Among all of this lies the Darcy family. The Darcys have a family connection to the man that built the first time machine, and as such are somewhat rejected from society, since a lot of people are not very happy with the sudden technology and blame them for bringing it upon them. Baron Darcy is an eccentric inventor who can never focus on one thing long enough to see it through. His three children, Amelia (the heroine of this book) and her twin brothers, Simon and Jules, are all equally brilliant, but it’s Amelia that’s taken after her father the most. She dreams of captaining her own airship someday. When Baron Darcy dies and leaves the family destitute, their only hope to regain the family fortune (and respect from their countrymen) is a contest for Queen Victoria’s Golden Jubilee. They each receive a personal invitation to join the hunt for “lost or legendary technological inventions of historical significance.” (Future books follow Simon and Jules’ adventures in this quest, and I WILL be looking for those!)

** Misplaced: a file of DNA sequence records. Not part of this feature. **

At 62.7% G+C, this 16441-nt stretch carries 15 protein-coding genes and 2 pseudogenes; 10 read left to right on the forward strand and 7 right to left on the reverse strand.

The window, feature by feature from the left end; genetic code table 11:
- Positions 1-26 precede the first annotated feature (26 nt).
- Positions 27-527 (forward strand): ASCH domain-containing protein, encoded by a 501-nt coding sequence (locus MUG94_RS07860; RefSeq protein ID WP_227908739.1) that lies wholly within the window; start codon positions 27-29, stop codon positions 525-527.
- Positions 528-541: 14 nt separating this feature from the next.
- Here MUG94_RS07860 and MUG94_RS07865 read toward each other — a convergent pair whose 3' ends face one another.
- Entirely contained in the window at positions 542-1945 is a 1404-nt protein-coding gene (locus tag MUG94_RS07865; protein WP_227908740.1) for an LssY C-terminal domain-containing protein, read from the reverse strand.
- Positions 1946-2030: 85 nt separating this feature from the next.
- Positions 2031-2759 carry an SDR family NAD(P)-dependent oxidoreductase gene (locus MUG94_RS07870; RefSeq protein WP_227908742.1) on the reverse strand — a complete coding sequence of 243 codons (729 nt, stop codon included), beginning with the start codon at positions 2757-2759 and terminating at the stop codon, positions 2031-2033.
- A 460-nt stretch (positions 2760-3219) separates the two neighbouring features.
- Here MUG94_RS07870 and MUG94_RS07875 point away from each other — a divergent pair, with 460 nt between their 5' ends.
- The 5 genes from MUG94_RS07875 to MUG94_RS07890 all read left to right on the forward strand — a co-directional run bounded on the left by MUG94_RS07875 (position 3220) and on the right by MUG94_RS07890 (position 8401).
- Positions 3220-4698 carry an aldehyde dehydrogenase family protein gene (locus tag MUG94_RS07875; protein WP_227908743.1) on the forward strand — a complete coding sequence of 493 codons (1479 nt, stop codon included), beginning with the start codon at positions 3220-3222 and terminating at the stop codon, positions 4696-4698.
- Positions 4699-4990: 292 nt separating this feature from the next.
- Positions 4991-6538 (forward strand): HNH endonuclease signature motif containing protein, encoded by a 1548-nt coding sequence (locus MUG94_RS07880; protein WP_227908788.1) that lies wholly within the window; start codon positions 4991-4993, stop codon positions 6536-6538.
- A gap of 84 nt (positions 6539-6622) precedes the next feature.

Amelia’s quest leads her to run into Tucker Gentry, a notorious ex-Air Marshal from America. Convicted of a crime he didn’t commit and sentenced to hang, his crew rescued him and ran to Europe. Amelia and Tucker immediately strike sparks on each other and soon fall in love. And their love story is one of the best I’ve read recently. It’s repeatedly noted that it’s her mind and personality that drives Tucker wild – her aptitude with aeronautics, her sass, her ability to do things for herself. It’s also repeatedly demonstrated that she CAN, indeed, take care of herself. She rebuilds her air-cycle on his ship – or almost does, until one of his crew members takes over and adds a bunch of new stuff to it as thanks for saving his life. When she’s abducted he finds her having dinner with her captor, bargaining for her own release. She’s the one that leads them to the treasure, putting together the clues and finding the secret cave. It’s that self-sufficient streak that really captures Tucker’s heart: “By marrying you, I’m gaining the wife of my dreams, a woman who’ll share the wheel with me, soar the skies, experience adventures.”